• Always double-check that your exercise bike is stable before riding. During a serious workout, some bikes may wobble or fall over if not situated properly.

  • When riding your exercise bike, monitor if you are putting too much pressure on your hands when gripping the handlebars. If so, adjust your body so your weight is on your legs.

Exercise bike prices

Recumbent exercise bike prices

Recumbent exercise bikes start at around $130 to $150 for very basic models.

The most expensive models can cost over $500. For this price, expect all the best features, such as fitness tracking synced with an app via Bluetooth, built-in speakers with audio input, extra-comfortable seats, and a range of preset programs.

"An exercise bike that reclines may be preferable for older individuals."
STAFF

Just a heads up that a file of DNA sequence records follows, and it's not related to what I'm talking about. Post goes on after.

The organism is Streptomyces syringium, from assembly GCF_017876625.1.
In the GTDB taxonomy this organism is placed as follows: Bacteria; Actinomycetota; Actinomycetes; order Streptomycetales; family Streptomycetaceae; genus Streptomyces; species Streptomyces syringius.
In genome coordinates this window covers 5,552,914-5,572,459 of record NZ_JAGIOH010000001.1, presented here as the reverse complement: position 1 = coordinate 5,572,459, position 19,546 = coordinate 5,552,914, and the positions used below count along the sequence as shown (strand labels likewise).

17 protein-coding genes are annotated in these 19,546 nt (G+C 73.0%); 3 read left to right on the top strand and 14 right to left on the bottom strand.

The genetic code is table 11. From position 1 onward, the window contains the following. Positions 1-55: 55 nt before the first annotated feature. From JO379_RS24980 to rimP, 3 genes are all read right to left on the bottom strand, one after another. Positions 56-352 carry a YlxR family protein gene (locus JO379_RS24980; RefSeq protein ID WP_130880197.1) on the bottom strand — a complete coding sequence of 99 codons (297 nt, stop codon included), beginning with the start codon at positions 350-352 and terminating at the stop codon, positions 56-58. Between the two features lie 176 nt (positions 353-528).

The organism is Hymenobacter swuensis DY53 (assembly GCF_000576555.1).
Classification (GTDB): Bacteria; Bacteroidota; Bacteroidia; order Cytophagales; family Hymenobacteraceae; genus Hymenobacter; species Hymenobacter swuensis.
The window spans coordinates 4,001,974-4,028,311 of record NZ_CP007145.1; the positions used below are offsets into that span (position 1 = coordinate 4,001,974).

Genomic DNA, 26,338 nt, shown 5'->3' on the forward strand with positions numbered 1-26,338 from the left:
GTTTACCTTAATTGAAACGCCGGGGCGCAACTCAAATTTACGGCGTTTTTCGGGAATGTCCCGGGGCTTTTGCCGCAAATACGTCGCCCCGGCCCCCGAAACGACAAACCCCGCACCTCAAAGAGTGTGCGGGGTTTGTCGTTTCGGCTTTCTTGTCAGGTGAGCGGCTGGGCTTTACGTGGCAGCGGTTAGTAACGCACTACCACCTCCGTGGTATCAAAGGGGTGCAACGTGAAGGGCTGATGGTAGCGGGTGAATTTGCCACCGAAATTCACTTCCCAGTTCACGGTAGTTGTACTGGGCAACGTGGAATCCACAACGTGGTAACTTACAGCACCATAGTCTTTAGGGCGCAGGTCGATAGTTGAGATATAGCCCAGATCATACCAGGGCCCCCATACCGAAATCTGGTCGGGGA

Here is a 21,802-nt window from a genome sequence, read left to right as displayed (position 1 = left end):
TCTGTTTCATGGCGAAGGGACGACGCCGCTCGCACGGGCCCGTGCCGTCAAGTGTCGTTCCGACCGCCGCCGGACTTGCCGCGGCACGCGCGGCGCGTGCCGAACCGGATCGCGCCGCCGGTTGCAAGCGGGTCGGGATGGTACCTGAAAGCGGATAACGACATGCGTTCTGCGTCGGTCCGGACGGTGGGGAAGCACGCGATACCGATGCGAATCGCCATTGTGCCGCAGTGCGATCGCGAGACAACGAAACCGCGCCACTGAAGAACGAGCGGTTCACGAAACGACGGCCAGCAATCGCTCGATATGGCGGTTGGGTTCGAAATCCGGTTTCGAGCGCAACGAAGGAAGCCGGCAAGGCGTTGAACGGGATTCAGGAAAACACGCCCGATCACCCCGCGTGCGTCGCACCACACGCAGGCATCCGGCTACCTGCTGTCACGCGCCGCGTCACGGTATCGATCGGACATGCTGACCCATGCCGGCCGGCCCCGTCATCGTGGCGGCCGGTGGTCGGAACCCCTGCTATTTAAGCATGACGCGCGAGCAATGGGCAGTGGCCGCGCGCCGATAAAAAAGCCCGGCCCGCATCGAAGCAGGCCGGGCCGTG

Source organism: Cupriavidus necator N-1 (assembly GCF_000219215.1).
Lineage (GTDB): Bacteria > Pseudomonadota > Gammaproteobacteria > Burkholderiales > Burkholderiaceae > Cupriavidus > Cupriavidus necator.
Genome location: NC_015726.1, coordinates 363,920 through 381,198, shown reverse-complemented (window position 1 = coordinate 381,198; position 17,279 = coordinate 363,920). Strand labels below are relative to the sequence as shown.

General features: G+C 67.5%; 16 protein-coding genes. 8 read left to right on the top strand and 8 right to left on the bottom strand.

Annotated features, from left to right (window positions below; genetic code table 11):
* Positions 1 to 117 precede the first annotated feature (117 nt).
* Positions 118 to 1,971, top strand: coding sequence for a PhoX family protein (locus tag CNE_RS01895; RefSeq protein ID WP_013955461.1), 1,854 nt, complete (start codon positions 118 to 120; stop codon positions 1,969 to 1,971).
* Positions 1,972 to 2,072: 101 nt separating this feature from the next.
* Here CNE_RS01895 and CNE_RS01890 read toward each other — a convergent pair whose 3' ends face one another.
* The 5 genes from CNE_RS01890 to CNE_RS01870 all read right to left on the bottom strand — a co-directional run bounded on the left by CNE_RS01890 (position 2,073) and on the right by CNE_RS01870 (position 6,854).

BestReviews

Spinning bike prices

Basic spinning bikes start around $120 to $150. While you can find some gems in this price range, expect a spartan finish.

However, even the most expensive spinning bikes — usually around $350 to $400 — tend not to have too many extra features. The more expensive spinning bikes generally have heavier flywheels and better build quality.

If you want the most similar experience to cycling on a regular bicycle — but you want to do it indoors — opt for a spinning bike.

Upright exercise bike prices

Upright exercise bikes can cost as little as $70 to $120 for basic models with nothing but a simple LCD display tracking factors such as speed and distance.

And they can cost as much as $350 to $400 for high-end models with a range of programs, built-in speakers, a quality heart rate monitor, and other extra features.